Reasons for the late unification of Germany and Italy, according to Braudel

“Let us visualize for a moment all those powerful cities in Italy, Germany, the Low Countries and England, so many inter-linked metropolises, forming between them what has been described as
the ‘economic backbone of Europe’, the key zone in a pre-capitalist and capitalist Europe, a network of inter-connected routes. If Italy and Germany both took such a long time to become unified
politically as nations, it was precisely because of this profusion of cities, early-flowermg, independent, extremely rich and taking good care to preserve their liberty. France stood somewhat aside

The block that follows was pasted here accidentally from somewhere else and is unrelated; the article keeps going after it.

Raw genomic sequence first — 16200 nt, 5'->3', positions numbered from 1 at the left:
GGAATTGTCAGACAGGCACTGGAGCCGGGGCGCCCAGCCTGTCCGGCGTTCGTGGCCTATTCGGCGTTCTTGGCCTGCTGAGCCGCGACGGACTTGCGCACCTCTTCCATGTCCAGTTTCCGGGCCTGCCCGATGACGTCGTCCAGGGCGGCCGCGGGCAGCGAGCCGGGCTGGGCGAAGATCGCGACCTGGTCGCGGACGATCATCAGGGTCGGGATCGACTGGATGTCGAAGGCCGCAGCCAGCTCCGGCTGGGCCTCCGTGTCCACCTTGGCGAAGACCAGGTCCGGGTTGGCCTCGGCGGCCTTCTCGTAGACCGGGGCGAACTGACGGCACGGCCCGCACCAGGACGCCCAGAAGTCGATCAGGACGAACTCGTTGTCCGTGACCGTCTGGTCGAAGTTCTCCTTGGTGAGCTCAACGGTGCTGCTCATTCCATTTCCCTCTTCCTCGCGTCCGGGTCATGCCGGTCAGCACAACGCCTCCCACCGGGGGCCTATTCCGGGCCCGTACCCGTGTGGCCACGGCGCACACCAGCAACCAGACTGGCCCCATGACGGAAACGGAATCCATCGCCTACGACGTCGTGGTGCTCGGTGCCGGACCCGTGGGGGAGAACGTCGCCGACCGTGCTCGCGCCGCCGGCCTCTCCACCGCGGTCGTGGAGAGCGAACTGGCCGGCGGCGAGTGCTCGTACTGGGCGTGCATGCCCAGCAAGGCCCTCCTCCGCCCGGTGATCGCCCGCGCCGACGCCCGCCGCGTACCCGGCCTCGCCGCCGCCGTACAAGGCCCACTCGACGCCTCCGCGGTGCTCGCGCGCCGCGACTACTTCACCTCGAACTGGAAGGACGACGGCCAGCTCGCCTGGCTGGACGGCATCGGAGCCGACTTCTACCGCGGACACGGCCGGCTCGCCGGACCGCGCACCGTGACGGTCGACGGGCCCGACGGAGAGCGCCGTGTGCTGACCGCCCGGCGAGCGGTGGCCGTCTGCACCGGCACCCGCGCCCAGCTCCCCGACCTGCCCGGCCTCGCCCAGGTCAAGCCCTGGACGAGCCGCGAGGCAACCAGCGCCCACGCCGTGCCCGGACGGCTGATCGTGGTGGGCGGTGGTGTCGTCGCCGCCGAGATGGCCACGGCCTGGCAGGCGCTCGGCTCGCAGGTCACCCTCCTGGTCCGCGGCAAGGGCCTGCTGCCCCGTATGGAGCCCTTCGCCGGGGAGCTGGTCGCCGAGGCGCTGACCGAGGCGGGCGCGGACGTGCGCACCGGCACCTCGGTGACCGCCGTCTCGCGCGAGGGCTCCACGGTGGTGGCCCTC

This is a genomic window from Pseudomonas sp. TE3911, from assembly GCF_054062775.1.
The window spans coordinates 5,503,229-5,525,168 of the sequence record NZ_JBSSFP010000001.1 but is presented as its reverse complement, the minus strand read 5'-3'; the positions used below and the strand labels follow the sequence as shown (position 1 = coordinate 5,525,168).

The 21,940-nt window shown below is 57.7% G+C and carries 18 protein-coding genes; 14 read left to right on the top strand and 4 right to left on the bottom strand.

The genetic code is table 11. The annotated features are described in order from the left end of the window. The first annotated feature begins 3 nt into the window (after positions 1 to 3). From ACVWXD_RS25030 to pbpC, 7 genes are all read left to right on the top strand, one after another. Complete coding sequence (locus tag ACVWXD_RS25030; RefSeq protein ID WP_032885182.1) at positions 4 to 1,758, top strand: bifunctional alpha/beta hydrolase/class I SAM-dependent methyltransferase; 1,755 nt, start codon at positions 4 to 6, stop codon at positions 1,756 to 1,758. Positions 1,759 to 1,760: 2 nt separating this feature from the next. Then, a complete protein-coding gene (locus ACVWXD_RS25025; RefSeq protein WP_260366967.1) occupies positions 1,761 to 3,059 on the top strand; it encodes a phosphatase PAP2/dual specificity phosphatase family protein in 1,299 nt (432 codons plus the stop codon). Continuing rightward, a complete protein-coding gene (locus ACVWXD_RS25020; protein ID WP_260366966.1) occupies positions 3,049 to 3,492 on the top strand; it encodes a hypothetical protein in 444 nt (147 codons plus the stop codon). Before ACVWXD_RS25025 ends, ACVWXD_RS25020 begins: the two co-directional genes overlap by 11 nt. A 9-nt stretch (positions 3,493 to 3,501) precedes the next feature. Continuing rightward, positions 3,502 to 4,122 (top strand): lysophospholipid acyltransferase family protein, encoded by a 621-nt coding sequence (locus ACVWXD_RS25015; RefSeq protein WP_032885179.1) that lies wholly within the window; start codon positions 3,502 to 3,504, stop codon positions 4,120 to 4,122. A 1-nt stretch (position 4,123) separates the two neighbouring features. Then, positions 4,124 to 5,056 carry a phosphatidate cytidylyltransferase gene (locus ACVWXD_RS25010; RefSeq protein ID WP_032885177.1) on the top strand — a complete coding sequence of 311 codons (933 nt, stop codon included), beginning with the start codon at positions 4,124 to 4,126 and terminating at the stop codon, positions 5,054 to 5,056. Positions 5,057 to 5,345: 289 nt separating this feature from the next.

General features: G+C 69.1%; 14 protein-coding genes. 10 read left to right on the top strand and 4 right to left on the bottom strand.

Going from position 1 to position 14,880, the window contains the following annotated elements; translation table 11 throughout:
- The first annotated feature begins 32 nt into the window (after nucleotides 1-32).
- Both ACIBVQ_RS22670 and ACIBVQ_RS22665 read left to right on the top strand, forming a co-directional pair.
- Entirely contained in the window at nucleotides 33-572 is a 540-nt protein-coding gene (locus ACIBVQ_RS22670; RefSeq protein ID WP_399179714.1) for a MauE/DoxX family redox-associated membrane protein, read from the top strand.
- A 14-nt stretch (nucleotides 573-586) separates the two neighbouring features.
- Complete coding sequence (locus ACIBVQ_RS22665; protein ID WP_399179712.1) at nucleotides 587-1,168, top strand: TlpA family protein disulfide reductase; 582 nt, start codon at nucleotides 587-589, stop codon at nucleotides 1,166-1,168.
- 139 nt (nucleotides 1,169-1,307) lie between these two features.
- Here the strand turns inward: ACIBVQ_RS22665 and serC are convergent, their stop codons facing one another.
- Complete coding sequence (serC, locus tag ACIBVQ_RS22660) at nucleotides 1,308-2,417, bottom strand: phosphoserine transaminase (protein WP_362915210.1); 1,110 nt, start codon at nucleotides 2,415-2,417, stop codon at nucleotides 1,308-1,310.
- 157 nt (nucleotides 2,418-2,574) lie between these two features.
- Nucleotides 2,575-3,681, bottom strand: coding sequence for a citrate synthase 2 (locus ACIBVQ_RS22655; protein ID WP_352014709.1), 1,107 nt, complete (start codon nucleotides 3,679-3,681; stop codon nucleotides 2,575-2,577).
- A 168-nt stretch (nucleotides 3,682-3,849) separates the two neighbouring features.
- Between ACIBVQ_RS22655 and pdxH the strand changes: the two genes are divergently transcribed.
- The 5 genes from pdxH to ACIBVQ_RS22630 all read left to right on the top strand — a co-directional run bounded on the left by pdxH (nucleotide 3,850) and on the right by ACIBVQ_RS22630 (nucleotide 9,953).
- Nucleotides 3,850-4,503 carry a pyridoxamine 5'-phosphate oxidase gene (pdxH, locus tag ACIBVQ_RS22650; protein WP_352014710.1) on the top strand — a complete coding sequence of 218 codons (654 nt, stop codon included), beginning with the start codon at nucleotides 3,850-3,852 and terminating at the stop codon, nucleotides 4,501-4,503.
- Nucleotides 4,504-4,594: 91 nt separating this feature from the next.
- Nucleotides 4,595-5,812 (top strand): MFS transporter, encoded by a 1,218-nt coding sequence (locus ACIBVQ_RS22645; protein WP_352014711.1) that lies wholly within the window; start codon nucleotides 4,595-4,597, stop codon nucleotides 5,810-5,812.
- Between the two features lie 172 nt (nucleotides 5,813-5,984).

from this European development: for the isthmus running through France derived its principal energy not from the towns of Languedoc nor from Marseille, nor from the ports of Provence, but rather from the good will and self-interest of the Italian cities, the obligatory starting point for any effective economic cicuit at time.”

Fernand Braudel, Identity of France, Volume 1 History and Environment, 1986, Harper & Row.


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